I slept for fifteen hours last night, recovering from an intense marathon birth. The labor went overnight and when dawn came, we realized that we had an incredible view of the Boston skyline rising above the Charles river. I could see rowers out on the river before the sun was up, skating over it like water bugs. It was one of the most beautiful sunrises I had ever seen; the sky was on fire, and the dawnlight painted her in coral-red. She’d made a sign to tape on the clock, not wanting to see the time passing. It read “I’m fine.” The idea for it came to her in a dream. So, some magical things, joyful things, but still intense. When he was born at last, I was shaking hard from the adrenaline and my eyes were full of tears. My God, women are strong.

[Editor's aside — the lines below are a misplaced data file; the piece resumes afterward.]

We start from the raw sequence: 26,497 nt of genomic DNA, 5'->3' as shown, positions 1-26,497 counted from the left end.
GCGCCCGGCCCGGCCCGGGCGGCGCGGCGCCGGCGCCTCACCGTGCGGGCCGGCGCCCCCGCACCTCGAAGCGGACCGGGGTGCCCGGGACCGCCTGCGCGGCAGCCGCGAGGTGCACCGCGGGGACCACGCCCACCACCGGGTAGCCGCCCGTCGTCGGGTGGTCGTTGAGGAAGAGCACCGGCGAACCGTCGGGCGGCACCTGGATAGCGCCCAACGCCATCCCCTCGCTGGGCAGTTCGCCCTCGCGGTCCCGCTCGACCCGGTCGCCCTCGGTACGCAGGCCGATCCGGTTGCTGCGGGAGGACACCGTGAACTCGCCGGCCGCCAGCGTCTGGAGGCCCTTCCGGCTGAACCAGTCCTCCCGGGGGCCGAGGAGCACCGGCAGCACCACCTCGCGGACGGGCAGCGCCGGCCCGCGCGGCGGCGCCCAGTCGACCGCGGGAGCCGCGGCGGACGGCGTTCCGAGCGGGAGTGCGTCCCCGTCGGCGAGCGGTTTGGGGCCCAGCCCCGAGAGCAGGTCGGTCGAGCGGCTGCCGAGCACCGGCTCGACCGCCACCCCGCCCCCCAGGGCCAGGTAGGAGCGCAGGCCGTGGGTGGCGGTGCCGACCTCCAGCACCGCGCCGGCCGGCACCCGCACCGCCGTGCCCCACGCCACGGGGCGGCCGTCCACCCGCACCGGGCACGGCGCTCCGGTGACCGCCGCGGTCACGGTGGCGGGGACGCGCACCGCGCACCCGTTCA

I started a crock of miso the morning that this mama went into labor. The miso will be ready in a year, when her son turns one. In six months I can start checking it, scraping aside the thick layer of salt on top to see what the chickpeas and barley are doing beneath. Making miso is a little bit like making a baby; it requires patience and vision, it brings anticipation and reward. I’ve never prepared anything like this before; six weeks for an herbal tincture is probably the longest, though gardening is an apt comparison.
I look around at my friends and students who are pregnant, each of them engaged in the long think. That’s what it is, a long, long think. Conception begins with an idea, to conceive of a thing before it’s physically conceived. A few days ago I thought about making miso. A year from now I’ll be eating miso. I’ll bring her a jar as a gift, a memory of conception.
Here are some pictures of the process of making miso. I used the recipe in Sandor Katz’ wonderful book Wild Fermentation, and purchased the koji from Cultures for Health. There are some shorter misos, too, like a six month sweet miso. I hope to make a few different kinds this winter.